I was asked to choose which version I’d like to trial and so to keep personal tastes out of the equation for the purposes of writing, I chose to trial the naked flask in a gift box with the accompanying stainless steel funnel to fill up the flask. The flask itself arrived in a flat two-part red and black box, adorned with a black ribbon and brandishing the SWIG logo in the bottom corner. Once open, the beautiful seamless stainless steel 170ml flask lies upon a patterned black cushion and has a card set on top. This card holds the web address required to access the ‘SWIG Society’. This is a global membership club for owners of SWIG flasks with your status corresponding to your flask number….a little like the hierarchy in The Stonecutters from The Simpsons! Speaking of flask numbers, beautifully engraved on the flask that I am trialing is #03475. You receive a monthly email containing pictures from the community, information, articles and each month a SWIG Society member can win the prize of a bottle of whisky based upon their flask number!
The first thing that strikes you is the absence of any seam lines, save for the neck joint and one thing unfamiliar to me is the fact that the screw cap is not connected to the flask by any means. Something that I have never encountered previously. There is the ever-present fear that you could lose the screw cap….a fear that is further confirmed when you notice that spare caps are available for purchase on the SWIG website. There is also that familiar curved shape that enables it to sit comfortably in your jacket / trouser pocket. Everything is suitably chunky and solid feeling with no light metal on metal noise when screwing the cap open or closed. The biggest challenge of any hip flask is the desire to never have the liquid leak. So far in the five weeks that I have trialled the flask it has accompanied me to work, on various trips to visit friends and relatives and it has also made the short hop over to Paris. No leaks as yet and long may this continue. I would definitely advise you to buy a pouch as the flask does mark easily, especially if you intend to carry the flask in a bag of some sort. That said there is no flex in the body of the flask indicating that a suitably robust material thickness has been used. You also don’t get the feeling that this is a brittle piece of kit which is good as it commands a hefty price tag. The funnel which sadly does not fit in the gift box is the most impressive flask filling device that I’ve encountered. A large bowl means that there are no hesitations required when pouring as is the case usually which means that there are no spillages as a result of having to constantly slow pour the bottle. There is a real sense of occasion when receiving and opening the package and as far as gifts go, flasks in particular, you’ll be hard pressed to find a better one. One thing to add is that engraving is also possible so that the flask arrives suitably labelled up with whatever message you choose. Aside from this, I may have found the replacement for my soon to be decommissioned 21st Birthday present. I of course reserve the right to revisit this article based on the performance of the flask and rest assured I will feed back any further observations.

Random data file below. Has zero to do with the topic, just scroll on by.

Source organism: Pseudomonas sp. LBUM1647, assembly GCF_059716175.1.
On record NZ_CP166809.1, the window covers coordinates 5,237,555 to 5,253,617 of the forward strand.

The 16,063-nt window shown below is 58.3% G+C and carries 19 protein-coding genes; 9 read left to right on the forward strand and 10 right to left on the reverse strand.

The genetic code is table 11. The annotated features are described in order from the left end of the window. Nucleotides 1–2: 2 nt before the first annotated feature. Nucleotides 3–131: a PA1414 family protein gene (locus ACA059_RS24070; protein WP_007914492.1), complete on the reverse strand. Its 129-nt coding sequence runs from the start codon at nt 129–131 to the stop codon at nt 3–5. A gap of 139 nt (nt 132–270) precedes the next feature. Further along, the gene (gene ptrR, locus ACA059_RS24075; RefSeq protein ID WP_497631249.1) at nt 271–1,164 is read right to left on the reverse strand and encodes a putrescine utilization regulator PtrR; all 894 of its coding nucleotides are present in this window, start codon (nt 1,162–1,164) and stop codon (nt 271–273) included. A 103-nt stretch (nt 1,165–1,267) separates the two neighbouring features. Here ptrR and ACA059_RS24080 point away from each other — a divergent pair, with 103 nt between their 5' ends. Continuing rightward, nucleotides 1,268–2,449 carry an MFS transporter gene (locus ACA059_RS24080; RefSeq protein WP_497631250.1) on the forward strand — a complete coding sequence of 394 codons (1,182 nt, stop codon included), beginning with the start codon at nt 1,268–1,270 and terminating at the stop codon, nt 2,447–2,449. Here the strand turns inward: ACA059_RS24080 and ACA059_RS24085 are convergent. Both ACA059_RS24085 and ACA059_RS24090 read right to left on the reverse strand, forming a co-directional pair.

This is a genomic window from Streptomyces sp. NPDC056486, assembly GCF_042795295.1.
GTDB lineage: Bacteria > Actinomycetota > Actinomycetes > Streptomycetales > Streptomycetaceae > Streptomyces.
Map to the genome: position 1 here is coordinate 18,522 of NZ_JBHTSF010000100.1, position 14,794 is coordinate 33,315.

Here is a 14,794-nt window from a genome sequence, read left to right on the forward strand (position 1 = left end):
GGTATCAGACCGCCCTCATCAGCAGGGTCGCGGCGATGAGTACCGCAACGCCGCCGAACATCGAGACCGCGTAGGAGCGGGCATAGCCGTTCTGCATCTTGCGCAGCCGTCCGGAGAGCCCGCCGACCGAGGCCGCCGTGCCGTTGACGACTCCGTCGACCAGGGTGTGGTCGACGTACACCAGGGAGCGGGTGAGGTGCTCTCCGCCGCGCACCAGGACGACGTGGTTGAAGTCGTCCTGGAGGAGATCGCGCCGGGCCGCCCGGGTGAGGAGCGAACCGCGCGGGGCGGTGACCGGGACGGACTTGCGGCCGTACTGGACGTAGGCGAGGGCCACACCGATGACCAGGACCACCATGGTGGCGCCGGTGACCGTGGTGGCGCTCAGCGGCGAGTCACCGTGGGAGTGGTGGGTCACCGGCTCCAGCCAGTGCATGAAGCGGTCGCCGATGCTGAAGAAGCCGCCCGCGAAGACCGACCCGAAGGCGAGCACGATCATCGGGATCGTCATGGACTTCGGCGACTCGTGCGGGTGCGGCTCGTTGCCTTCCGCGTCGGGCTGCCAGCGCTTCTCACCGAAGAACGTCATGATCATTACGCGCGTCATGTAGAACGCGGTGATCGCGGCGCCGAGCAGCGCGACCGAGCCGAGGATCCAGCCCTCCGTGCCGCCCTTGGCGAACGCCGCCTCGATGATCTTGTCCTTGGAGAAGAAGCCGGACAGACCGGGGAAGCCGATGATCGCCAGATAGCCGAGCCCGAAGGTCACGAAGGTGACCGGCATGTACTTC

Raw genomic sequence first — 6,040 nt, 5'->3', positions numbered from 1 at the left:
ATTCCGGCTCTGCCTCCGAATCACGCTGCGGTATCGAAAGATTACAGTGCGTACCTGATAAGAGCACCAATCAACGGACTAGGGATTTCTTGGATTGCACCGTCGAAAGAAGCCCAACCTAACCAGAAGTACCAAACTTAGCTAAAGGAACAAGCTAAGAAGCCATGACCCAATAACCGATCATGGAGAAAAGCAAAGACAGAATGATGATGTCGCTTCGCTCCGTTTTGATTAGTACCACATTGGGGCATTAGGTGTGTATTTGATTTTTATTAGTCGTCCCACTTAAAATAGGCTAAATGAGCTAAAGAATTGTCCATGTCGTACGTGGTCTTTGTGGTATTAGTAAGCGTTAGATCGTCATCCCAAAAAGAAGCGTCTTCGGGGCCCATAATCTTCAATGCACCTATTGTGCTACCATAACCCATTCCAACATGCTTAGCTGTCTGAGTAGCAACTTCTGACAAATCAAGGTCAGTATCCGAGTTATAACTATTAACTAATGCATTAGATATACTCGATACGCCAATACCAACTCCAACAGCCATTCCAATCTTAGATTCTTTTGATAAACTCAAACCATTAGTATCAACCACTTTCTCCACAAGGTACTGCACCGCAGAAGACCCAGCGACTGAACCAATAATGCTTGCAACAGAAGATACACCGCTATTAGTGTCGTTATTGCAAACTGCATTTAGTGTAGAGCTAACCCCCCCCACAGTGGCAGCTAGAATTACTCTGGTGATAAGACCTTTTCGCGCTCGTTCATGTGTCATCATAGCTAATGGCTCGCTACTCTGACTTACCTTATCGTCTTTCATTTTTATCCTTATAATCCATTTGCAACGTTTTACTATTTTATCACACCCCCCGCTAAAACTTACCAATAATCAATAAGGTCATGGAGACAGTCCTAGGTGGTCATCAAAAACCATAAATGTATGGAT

The ‘Naked’ Flask is currently available for £41 with the ‘Naked’ Flask gift set that I have trialled currently available for £61.
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In the interests of clarity, I was provided with a flask by SWIG to trial for the purposes of this article